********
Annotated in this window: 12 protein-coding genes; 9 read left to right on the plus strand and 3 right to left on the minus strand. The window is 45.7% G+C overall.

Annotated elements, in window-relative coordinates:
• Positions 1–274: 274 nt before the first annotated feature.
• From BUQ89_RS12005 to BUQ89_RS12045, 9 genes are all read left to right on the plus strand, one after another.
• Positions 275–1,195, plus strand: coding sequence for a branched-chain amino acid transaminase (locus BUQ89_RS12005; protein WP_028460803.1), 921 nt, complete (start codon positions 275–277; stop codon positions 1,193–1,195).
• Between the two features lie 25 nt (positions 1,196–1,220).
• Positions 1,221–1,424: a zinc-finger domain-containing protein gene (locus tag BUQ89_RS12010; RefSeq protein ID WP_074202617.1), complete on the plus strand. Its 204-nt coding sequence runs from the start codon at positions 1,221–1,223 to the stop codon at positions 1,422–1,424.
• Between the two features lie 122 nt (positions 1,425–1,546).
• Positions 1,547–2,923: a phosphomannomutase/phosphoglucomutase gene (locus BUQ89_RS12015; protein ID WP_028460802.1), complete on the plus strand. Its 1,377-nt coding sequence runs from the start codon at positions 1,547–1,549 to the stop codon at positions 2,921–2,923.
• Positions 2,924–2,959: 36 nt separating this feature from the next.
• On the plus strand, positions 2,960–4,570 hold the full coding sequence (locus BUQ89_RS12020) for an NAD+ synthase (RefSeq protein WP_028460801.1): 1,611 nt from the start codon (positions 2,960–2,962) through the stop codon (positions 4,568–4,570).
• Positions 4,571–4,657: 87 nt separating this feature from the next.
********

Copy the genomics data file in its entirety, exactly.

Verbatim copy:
Annotated in this window: 12 protein-coding genes; 9 read left to right on the plus strand and 3 right to left on the minus strand. The window is 45.7% G+C overall.

Annotated elements, in window-relative coordinates:
• Positions 1–274: 274 nt before the first annotated feature.
• From BUQ89_RS12005 to BUQ89_RS12045, 9 genes are all read left to right on the plus strand, one after another.
• Positions 275–1,195, plus strand: coding sequence for a branched-chain amino acid transaminase (locus BUQ89_RS12005; protein WP_028460803.1), 921 nt, complete (start codon positions 275–277; stop codon positions 1,193–1,195).
• Between the two features lie 25 nt (positions 1,196–1,220).
• Positions 1,221–1,424: a zinc-finger domain-containing protein gene (locus tag BUQ89_RS12010; RefSeq protein ID WP_074202617.1), complete on the plus strand. Its 204-nt coding sequence runs from the start codon at positions 1,221–1,223 to the stop codon at positions 1,422–1,424.
• Between the two features lie 122 nt (positions 1,425–1,546).
• Positions 1,547–2,923: a phosphomannomutase/phosphoglucomutase gene (locus BUQ89_RS12015; protein ID WP_028460802.1), complete on the plus strand. Its 1,377-nt coding sequence runs from the start codon at positions 1,547–1,549 to the stop codon at positions 2,921–2,923.
• Positions 2,924–2,959: 36 nt separating this feature from the next.
• On the plus strand, positions 2,960–4,570 hold the full coding sequence (locus BUQ89_RS12020) for an NAD+ synthase (RefSeq protein WP_028460801.1): 1,611 nt from the start codon (positions 2,960–2,962) through the stop codon (positions 4,568–4,570).
• Positions 4,571–4,657: 87 nt separating this feature from the next.